A metallic Los Angeles dawn. The streets are dry [Unlike film shoots where they spray them down for that surreal reflective quality. Or maybe that was only in the eighties and nineties when they did this, but he thinks the history of the street location wet-down must have started much earlier, peaking at the height of the drought specter--but there is perpetual drought here. When the citizens of the realm were asked to let their lawns die and bathe quickly the preponderance of wet streets on film increased dramatically. He's almost positive of this. At which point it also becomes a sort of trope for car ads. A study of aforementioned car ads will reveal that 65% were shot in various abandoned and decrepit late-night downtown post-industrial locations. A significant subset of these were staged with moistened blacktop. He’s not certain what the ads were trying to insinuate. The figure driving was always opaqued behind dark windows and the cars were always speeding through the empty streets, though much of that could have just been CGI.] but his windscreen is still streaking with the dew that started out on his car at his point of departure. He thinks it’s really too early to be down here.
The streets are mostly empty–like in the car ads so he can see why they like it. The distressed ruins of brick seem pimply and diseased with their seismic retrofits spiking through. Bums, silvered like dirty crows with their filthy blankets over their shoulders, shake off the dust of lives lost, finally free of night, surprisingly dead-cold night. The seaweedy smell of the Pacific is improbably heavy for being inland. A suited man emerges from a ground floor security door. A woman in a pink bathrobe waves him good day. A dog sits in a high window with his head out like he’s a passenger driving in the neighborhood as it rushes forward.
What emerges from this profound ugliness, this 99% of it all [Rem Koolhaas, as he has been reading in preparation, is on to something there. So is that guy Mike Davis. It's all on the reading list.], is unclear. But, on the surface of it, this ugliness drags ruin to it. The energy, misguided or not, of new citizen youth seemingly props up this shell of a world where prior there was none. But it must take a force of idealism he himself does not yet possess to see a future other than heroin needles and prostitute handbags in these slouching forty blocks. These new citizens are themselves like the ocean breeze and the bits of sand that blow down here, following the freeways. It’s unclear if the wind will return them. For now they have keys, passcodes, assigned parking spaces, surveillance cameras.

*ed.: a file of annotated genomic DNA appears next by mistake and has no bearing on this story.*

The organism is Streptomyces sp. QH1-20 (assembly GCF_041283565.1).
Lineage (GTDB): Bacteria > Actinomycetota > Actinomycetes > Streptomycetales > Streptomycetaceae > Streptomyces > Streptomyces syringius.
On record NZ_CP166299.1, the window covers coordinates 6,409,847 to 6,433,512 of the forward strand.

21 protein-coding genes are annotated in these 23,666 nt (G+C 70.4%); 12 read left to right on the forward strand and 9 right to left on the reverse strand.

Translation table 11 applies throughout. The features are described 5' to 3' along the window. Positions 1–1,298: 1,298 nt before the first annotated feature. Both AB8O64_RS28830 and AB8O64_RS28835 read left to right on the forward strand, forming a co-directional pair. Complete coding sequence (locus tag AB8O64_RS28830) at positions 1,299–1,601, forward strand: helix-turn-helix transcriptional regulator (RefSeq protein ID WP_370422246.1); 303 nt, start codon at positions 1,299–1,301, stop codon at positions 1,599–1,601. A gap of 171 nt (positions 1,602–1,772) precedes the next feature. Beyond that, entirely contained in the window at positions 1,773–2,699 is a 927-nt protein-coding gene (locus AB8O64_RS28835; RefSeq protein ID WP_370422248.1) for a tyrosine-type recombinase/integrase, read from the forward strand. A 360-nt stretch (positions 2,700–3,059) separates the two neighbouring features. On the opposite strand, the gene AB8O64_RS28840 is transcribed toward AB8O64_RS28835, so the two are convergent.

The cops step aside. The market opens its graffitti steel roll-up door to sell its lottery tickets and bad coffee. The cops are sipping the bad coffee from paper cups with plastic lids. They set the cups on the patrol car roof and hook their thumbs into their belts.
This is just the morning ride down the hill and through the streets to the parking lot. There is a lot on his mind. He thinks of this as that part of Los Angeles that remains off @gelatobaby’s grid. She likes Los Angeles , but it’s not certain she is talking about this particular part of it with the Denny’s and the prisons and the trains and the helicopters chasing zombies. Human feces and dog feces alike in the tree planters with their sad little trees. Does anybody ever talk about this part of the city?
This is the first morning of the summer test-the-waters program. A small group has assembled amongst their college cars with stickers and dings. The dust of the dirt lot is still swirling from the last car that pulled in. An actual station wagon of the sort he used to ride in with piles of other children, all without seatbelts, of course. Bleached wood paneling and muffler eaten away by rust like it had probably come out from somewhere with severe weather. A blonde girl drove up in an up-to-the-minute Mercedes purchased in Beverly Hills, according to the plate-frames. The sticker on the back window read USC. She was talking on her cell phone. A tall pimply-faced boy leans against what must have been his dad’s Cadillac, of all things. He is smoking and his fingers are like puffy sausage links, hairless infant hands that seem soft and moist.